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Sermon for Pentecost 20

October 31, 2012 Leave a comment

Sunday 21 Oct 2012

Sermon on Mark 10:23-31

Note: A version of this sermon was submitted to the sermon archive at Goettingen University.

Click here for mp3 audio 52 Sermon for Pent 20.mp3

 

Grace and peace to you from God our Father and the Lord Jesus Christ.  Amen.

The text for the sermon this morning is the Gospel reading appointed for today from Mark chapter 10.

Probably the first thing we have to recognize it that our reading today is a continuation of the reading from last week’s Gospel, Jesus and the rich man.  What Jesus is teaching this week is based on that interaction last week.  So, if you weren’t here last week, let me catch you up.  “And as [Jesus] was setting out on his journey, a man ran up and knelt before him and asked him,

“Good Teacher, what must I do to inherit eternal life?” 18 And Jesus said to him, “Why do you call me good? No one is good except God alone. 19 You know the commandments: ‘Do not murder, Do not commit adultery, Do not steal, Do not bear false witness, Do not defraud, Honor your father and mother.’ ” 20 And he said to him, “Teacher, all these I have kept from my youth.” 21 And Jesus, looking at him, loved him, and said to him, “You lack one thing: go, sell all that you have and give to the poor, and you will have treasure in heaven; and come, follow me.” 22 Disheartened by the saying, he went away sorrowful, for he had great possessions. (Mk 10:17-22, ESV)

It’s easy to see how what Jesus says this week comes right after than interaction with the rich ruler.

“And Jesus looked around and said to his disciples, “How difficult it will be for those who have wealth to enter the kingdom of God!”   And Mark tells us that the disciples were amazed at what Jesus was saying.  And to emphasize the point Mark tells us Jesus repeats what said.  “Children, how difficult it is to enter the kingdom of God!”  And then he adds the probably very familiar saying: “It is easier for a camel to go through the eye of a needle than for a rich person to enter the kingdom of God.”  Jesus is speaking in a rather overstated way here.  He does not mean to say that rich people don’t get into heaven.  And yet at the same time Jesus is speaking truthfully about something we have all experienced at one level or another, the power that money can buy.  Money may not be able to buy true happiness, but the truth is it can get pretty close and for most people, its close enough.  My son and I went camping last weekend.  This is the second year we’ve gone to this scout event.  Last year we stayed in a borrowed tent that was so drafty we might well have slept outside.  We were miserably cold all night long.  This year I spent a little money and bought a tent and a new sleeping bag and we were warm and comfortable all night long.  We both enjoyed both trips.  And there’s nothing like a little shared suffering to draw two people together, but I would not go back next year without our good tent.  Money can’t buy a good relationship between father and son but it can buy some comfort to provide for that relationship to foster.  This is point from a single story the next is the same point as evidenced by a study.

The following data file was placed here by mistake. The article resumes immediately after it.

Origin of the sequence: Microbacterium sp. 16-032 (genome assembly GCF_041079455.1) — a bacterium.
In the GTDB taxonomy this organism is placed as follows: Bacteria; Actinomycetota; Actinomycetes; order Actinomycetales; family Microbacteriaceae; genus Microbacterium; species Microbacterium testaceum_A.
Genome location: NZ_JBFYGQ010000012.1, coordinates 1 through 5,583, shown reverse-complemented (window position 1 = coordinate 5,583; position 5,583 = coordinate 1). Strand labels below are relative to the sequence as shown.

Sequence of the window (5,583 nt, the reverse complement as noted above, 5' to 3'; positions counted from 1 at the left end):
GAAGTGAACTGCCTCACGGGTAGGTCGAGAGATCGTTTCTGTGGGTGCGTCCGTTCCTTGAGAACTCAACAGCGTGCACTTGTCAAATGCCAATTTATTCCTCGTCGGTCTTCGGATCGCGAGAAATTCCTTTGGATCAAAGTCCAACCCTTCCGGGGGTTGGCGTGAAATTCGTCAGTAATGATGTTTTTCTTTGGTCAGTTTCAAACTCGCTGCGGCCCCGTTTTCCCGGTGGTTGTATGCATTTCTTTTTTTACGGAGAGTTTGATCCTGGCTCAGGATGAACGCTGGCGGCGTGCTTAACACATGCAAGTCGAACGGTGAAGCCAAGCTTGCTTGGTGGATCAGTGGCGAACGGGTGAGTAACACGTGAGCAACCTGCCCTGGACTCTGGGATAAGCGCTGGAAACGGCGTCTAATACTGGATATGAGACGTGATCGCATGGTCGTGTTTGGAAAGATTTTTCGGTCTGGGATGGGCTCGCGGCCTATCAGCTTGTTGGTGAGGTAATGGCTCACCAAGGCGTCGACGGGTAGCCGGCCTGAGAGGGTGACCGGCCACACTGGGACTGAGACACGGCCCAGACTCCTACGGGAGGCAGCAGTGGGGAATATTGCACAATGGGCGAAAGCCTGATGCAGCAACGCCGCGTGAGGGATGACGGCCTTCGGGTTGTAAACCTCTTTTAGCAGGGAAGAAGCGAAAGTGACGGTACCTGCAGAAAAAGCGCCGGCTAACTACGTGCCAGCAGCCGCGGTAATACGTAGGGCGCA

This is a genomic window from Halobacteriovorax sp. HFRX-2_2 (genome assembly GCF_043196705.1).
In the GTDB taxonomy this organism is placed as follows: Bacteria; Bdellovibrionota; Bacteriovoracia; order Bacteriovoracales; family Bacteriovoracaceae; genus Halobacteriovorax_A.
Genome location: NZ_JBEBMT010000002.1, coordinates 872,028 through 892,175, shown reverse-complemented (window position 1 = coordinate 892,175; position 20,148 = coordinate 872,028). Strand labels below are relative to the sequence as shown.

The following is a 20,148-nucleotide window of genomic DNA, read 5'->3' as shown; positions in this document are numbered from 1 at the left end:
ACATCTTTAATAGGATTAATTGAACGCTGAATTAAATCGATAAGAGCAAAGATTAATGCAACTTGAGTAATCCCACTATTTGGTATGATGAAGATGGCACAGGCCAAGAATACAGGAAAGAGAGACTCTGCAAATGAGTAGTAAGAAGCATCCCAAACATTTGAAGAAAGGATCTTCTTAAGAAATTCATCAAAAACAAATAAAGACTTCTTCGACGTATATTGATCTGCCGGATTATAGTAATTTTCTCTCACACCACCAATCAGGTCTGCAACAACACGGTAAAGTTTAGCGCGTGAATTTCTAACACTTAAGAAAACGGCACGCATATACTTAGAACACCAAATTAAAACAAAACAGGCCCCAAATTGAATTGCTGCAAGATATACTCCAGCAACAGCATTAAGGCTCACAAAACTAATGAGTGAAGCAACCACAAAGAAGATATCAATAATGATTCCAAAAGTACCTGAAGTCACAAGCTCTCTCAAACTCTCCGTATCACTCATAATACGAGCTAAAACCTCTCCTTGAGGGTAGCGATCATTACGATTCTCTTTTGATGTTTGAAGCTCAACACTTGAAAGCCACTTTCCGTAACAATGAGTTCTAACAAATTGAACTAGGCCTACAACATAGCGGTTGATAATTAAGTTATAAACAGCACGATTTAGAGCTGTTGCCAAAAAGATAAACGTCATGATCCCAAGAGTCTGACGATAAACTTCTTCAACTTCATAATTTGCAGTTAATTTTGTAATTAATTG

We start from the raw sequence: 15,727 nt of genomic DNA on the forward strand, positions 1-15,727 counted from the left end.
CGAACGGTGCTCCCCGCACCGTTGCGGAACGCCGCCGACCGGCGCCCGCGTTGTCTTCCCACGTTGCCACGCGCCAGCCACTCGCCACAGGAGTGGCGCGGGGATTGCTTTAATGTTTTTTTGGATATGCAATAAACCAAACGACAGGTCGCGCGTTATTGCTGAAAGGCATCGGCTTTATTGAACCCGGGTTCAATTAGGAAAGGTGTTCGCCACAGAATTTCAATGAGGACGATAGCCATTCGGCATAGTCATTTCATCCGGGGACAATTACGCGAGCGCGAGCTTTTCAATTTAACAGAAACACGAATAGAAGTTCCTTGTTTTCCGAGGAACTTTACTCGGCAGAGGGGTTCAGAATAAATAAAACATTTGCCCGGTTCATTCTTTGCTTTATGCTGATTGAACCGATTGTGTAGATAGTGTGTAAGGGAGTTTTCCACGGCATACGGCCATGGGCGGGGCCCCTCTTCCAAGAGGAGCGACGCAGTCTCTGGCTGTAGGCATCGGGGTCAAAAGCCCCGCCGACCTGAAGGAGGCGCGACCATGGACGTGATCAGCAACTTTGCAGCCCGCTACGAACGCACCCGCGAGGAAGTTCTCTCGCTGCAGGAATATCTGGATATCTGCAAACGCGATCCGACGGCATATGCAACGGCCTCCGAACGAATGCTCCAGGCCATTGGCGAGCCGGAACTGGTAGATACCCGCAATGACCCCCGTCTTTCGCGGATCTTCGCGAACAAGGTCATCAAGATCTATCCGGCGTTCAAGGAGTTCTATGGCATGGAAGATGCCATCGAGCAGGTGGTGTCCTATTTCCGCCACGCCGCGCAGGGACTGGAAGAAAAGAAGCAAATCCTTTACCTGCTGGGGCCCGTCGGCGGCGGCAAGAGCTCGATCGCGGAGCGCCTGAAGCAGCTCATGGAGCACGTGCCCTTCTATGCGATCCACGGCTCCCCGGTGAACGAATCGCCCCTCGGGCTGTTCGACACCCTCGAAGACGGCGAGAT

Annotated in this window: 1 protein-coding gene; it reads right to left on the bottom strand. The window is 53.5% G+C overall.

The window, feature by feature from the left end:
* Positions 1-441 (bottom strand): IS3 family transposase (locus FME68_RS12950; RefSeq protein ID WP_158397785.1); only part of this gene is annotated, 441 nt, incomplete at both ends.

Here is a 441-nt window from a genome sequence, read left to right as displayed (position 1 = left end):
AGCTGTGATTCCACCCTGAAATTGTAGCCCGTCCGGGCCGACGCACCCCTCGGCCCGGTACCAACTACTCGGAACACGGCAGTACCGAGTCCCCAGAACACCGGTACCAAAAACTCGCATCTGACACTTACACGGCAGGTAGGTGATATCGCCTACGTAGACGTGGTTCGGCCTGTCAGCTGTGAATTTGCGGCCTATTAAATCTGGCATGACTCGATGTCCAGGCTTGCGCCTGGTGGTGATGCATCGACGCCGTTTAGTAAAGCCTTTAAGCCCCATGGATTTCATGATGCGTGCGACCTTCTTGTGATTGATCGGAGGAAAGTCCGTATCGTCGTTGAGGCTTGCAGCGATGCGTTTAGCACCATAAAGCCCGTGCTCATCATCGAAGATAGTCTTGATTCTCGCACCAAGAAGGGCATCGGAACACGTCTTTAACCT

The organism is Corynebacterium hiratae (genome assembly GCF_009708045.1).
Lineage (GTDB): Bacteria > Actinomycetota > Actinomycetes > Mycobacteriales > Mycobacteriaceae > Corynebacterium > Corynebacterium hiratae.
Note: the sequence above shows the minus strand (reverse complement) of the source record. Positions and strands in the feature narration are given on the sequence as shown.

It was about this time last year that a study was released that proved money can buy happiness, at least up to a point.  People’s emotional well-being, that is what researchers call happiness, increases along a spectrum correlated with income up to about $75,000.[1]  Folks making less than that reported significantly less emotional well-being.  Folks making more than that didn’t report all that much more happiness.  Now of course, we’re talking about happiness and maybe that’s muddying the waters a little.  Jesus is certainly not a guru teaching about finding enlightenment or inner peace or perfect happiness.  Jesus came teaching about the kingdom of God and the rich man who came to Jesus wanted to be sure to inherit eternal life in the kingdom of God.  But the same thing that stands in the way of finding happiness in this life is the same thing that stands in the way of inheriting eternal life in the next.  The reason why people find a greater measure of emotional well-being when they have some worldly means is that they are in greater control over their environment.  Greater control means less stress and less stress means more happiness.  When you’re not stressed out over how to pay the heat bill, life is more enjoyable.  But let’s get to the root of the matter.  From where do the earthly means come?  The answer to this question gets to the heart of Jesus’ interaction with the rich man.